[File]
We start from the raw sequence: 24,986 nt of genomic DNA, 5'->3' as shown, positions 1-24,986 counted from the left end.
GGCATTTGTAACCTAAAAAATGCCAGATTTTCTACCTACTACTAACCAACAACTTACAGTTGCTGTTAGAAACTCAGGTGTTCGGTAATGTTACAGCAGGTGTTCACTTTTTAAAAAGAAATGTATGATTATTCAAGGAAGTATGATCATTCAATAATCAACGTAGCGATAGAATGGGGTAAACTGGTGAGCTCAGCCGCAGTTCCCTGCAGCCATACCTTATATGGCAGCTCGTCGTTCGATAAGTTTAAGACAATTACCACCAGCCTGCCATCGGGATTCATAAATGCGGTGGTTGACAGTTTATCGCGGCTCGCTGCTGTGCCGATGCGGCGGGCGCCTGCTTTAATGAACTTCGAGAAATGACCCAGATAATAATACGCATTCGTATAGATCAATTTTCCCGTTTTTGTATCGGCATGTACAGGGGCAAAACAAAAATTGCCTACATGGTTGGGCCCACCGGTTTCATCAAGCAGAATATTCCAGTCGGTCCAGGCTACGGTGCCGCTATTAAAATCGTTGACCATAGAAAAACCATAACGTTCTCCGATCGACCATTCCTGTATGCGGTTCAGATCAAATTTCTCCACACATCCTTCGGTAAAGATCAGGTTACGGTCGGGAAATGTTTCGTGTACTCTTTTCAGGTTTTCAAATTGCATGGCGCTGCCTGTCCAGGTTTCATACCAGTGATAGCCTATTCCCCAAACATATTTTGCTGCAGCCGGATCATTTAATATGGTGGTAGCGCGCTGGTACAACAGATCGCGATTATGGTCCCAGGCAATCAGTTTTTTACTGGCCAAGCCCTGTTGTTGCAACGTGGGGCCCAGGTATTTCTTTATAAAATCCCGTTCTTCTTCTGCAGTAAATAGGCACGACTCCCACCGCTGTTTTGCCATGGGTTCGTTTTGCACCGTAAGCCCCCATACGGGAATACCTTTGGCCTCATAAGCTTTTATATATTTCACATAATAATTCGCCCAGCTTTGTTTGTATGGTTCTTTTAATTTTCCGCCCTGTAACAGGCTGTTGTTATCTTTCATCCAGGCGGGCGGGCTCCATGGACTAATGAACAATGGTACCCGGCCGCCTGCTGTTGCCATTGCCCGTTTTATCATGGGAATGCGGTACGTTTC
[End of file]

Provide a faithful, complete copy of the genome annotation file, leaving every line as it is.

We start from the raw sequence: 24,986 nt of genomic DNA, 5'->3' as shown, positions 1-24,986 counted from the left end.
GGCATTTGTAACCTAAAAAATGCCAGATTTTCTACCTACTACTAACCAACAACTTACAGTTGCTGTTAGAAACTCAGGTGTTCGGTAATGTTACAGCAGGTGTTCACTTTTTAAAAAGAAATGTATGATTATTCAAGGAAGTATGATCATTCAATAATCAACGTAGCGATAGAATGGGGTAAACTGGTGAGCTCAGCCGCAGTTCCCTGCAGCCATACCTTATATGGCAGCTCGTCGTTCGATAAGTTTAAGACAATTACCACCAGCCTGCCATCGGGATTCATAAATGCGGTGGTTGACAGTTTATCGCGGCTCGCTGCTGTGCCGATGCGGCGGGCGCCTGCTTTAATGAACTTCGAGAAATGACCCAGATAATAATACGCATTCGTATAGATCAATTTTCCCGTTTTTGTATCGGCATGTACAGGGGCAAAACAAAAATTGCCTACATGGTTGGGCCCACCGGTTTCATCAAGCAGAATATTCCAGTCGGTCCAGGCTACGGTGCCGCTATTAAAATCGTTGACCATAGAAAAACCATAACGTTCTCCGATCGACCATTCCTGTATGCGGTTCAGATCAAATTTCTCCACACATCCTTCGGTAAAGATCAGGTTACGGTCGGGAAATGTTTCGTGTACTCTTTTCAGGTTTTCAAATTGCATGGCGCTGCCTGTCCAGGTTTCATACCAGTGATAGCCTATTCCCCAAACATATTTTGCTGCAGCCGGATCATTTAATATGGTGGTAGCGCGCTGGTACAACAGATCGCGATTATGGTCCCAGGCAATCAGTTTTTTACTGGCCAAGCCCTGTTGTTGCAACGTGGGGCCCAGGTATTTCTTTATAAAATCCCGTTCTTCTTCTGCAGTAAATAGGCACGACTCCCACCGCTGTTTTGCCATGGGTTCGTTTTGCACCGTAAGCCCCCATACGGGAATACCTTTGGCCTCATAAGCTTTTATATATTTCACATAATAATTCGCCCAGCTTTGTTTGTATGGTTCTTTTAATTTTCCGCCCTGTAACAGGCTGTTGTTATCTTTCATCCAGGCGGGCGGGCTCCATGGACTAATGAACAATGGTACCCGGCCGCCTGCTGTTGCCATTGCCCGTTTTATCATGGGAATGCGGTACGTTTC